Anti-government 'Red Shirt' protesters offer prayers near a memorial site for the 21 victims of fierce street battles between protesters and the army on the weekend, during celebrations of the Songkran festival marking the Thai new year, in Bangkok Tuesday.
Photograph by: Christophe Archambault, Getty Images, Vancouver Sun
Thailand's government of Prime Minister Abhisit Vejjajiva is teetering toward collapse after weeks of demonstrations by "Red Shirt" protesters came to a bloody climax at the weekend with the deaths of 21 people and wounding of hundreds in clashes with the army.
The political ground around Abhisit and his minority Democrat party government is falling away in all directions. His final fall could be into any one of the many chasms opening up around him.
He might be forced to call new elections sooner than the nine-month time frame he has offered protesters if other groups in his five-party parliamentary coalition desert him.
He could be forced to resign the premiership and Democrat Party leadership if his backers in the military and the royal court tell him it's time to go.
If there is a new flare-up in the violence between the "Red Shirts" of the United Front for Democracy Against Dictatorship (UDD) and the military, it is possible the generals, who have seized power in Thailand 18 times since 1932, will again consider it their duty to save the nation from perceived chaos.
But the military appears reluctant to take that course. The head of the army, Gen. Anupong Paochinda, said on Monday, "The situation requires that the problem be solved by politics."
Abhisit and his party could also fall victim to the kind of judicial intervention that has removed his two predecessors.
Thailand's Election Commission announced on Monday it thinks the Constitutional Court should disband Abhisit's Democrat Party and ban everyone involved from political activity for five years on charges of receiving illegal donations.
About the only avenue left for Abhisit to keep the political initiative is to call an election himself. But the chances of this route saving his political career are slim.
Abhisit is but the latest victim in a string of prime ministers who have tried unsuccessfully to overcome Thailand's political turmoil that started in September 2006. That month the army, prodded by the privy council of King Bhumibol Adulyadej, ousted former prime minister Thaksin Shinawatra, a billionaire tycoon accused by courtiers and royalists of corruption and authoritarian tendencies.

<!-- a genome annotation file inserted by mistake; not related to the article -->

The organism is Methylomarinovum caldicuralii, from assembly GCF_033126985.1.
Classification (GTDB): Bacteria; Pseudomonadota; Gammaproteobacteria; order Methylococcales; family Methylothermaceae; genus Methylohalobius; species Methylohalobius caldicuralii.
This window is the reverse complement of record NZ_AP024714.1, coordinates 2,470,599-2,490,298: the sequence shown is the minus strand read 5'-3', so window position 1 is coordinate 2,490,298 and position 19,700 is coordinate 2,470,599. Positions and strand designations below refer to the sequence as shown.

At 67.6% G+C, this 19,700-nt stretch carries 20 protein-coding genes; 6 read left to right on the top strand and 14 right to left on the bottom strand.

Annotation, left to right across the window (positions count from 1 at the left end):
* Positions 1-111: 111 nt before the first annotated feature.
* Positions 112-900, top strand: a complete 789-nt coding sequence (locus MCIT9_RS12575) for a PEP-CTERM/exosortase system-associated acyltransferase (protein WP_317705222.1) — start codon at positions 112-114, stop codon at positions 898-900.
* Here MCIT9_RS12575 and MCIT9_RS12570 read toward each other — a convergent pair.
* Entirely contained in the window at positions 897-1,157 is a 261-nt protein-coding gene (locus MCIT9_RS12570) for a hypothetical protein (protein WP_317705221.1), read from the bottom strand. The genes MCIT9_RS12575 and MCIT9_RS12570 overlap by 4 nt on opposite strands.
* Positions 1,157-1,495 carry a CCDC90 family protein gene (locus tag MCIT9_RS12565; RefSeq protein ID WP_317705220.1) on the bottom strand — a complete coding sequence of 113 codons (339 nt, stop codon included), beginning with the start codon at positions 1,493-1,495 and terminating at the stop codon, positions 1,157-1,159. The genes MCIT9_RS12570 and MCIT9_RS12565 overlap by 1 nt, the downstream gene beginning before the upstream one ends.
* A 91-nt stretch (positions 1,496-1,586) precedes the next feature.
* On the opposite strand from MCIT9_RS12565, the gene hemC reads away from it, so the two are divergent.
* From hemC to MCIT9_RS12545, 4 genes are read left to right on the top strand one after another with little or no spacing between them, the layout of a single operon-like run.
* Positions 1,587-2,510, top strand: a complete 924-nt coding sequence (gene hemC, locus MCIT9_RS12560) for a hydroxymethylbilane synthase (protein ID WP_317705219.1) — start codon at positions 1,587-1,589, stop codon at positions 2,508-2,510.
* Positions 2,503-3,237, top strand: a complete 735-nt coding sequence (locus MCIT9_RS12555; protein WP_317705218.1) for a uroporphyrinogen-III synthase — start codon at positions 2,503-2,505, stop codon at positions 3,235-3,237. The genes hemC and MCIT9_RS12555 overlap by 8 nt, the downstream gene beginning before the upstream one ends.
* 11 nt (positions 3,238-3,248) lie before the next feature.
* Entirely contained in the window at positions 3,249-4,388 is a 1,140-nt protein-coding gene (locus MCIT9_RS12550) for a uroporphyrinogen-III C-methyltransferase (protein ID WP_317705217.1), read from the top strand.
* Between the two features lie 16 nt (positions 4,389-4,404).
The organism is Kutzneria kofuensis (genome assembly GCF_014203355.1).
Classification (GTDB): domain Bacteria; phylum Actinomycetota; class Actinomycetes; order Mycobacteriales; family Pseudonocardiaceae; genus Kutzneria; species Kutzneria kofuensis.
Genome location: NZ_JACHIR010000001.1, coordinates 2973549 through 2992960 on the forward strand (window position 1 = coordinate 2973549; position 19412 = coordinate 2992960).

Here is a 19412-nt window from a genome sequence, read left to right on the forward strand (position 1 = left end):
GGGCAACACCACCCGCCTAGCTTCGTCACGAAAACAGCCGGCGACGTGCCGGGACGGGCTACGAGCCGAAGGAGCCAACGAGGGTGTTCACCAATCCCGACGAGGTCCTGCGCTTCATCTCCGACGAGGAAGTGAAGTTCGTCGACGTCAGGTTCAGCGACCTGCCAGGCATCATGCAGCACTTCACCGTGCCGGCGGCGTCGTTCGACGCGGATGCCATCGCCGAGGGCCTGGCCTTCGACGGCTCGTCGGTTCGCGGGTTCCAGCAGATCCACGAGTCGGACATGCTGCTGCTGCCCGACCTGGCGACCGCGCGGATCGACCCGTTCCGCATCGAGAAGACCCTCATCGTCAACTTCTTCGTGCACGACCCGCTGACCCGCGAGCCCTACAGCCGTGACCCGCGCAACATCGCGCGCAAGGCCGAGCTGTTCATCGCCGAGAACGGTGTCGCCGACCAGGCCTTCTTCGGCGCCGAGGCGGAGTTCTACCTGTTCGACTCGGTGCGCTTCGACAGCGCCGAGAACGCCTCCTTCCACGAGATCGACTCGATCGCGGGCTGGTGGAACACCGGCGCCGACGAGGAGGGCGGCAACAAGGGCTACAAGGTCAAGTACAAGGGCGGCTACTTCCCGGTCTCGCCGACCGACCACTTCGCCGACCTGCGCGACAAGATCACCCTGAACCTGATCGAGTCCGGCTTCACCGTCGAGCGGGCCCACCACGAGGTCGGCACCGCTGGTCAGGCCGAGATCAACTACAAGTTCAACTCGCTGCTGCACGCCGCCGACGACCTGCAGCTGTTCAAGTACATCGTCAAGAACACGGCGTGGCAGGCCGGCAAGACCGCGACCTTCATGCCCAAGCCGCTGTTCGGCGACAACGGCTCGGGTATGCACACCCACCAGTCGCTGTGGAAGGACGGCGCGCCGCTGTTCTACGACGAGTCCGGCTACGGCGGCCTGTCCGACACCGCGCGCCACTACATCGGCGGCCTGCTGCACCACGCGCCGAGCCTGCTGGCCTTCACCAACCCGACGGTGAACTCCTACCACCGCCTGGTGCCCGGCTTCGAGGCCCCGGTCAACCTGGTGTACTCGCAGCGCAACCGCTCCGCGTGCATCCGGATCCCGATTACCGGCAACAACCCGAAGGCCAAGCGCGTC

When subsequent elections returned to power parties supporting Thaksin, high courts conveniently outlawed the governments for electoral fraud.
After the last judicial coup 16 months ago, the British born and Eton-and-Oxford educated Abhisit came to power heading a coalition brokered by the military and courtiers.
Royalists and Abhisit supporters have attempted to portray the turmoil as a contest for power between a government dedicated to Thailand's stability and respect for its traditional hierarchy and social structures, and ill-educated mobs financed and manipulated by Thaksin from his exile hideaways in Dubai and Cambodia.
But in the past 3½ years the turmoil has gone way beyond a simple popularity contest. Some have described it as class warfare.
Undoubtedly, support for Thaksin is no longer the binding force among the "Red Shirt" followers, whose aim has become a fundamental restructuring of Thailand's political life.
Thailand has the largest gap between rich and poor of any of the 10 countries in the Association of South East Asian Nations.
What is increasingly revolutionary today is a willingness to debate the role of the monarchy and the royalist elites, a previously taboo subject.
Even Thailand's royalist foreign minister, Kasit Piromya, in a speech in Washington, D.C., on Monday said the country must talk about reform of the role of the monarchy.
Respect for King Bhumibol, who is 83 and in ill health, is waning. In the past he has intervened to foil military coups and restore political calm. But there is no expectation the king could direct events now.
Indeed, much of the energy driving demands for swift reform stems from the realization that King Bhumibol, the world's longest serving monarch, is unlikely to be around much longer.
And the heir apparent, Crown Prince Maha Vajiralongkorn, is regarded by many Thais as a flawed character incapable of playing his father's central, sympathetic political role.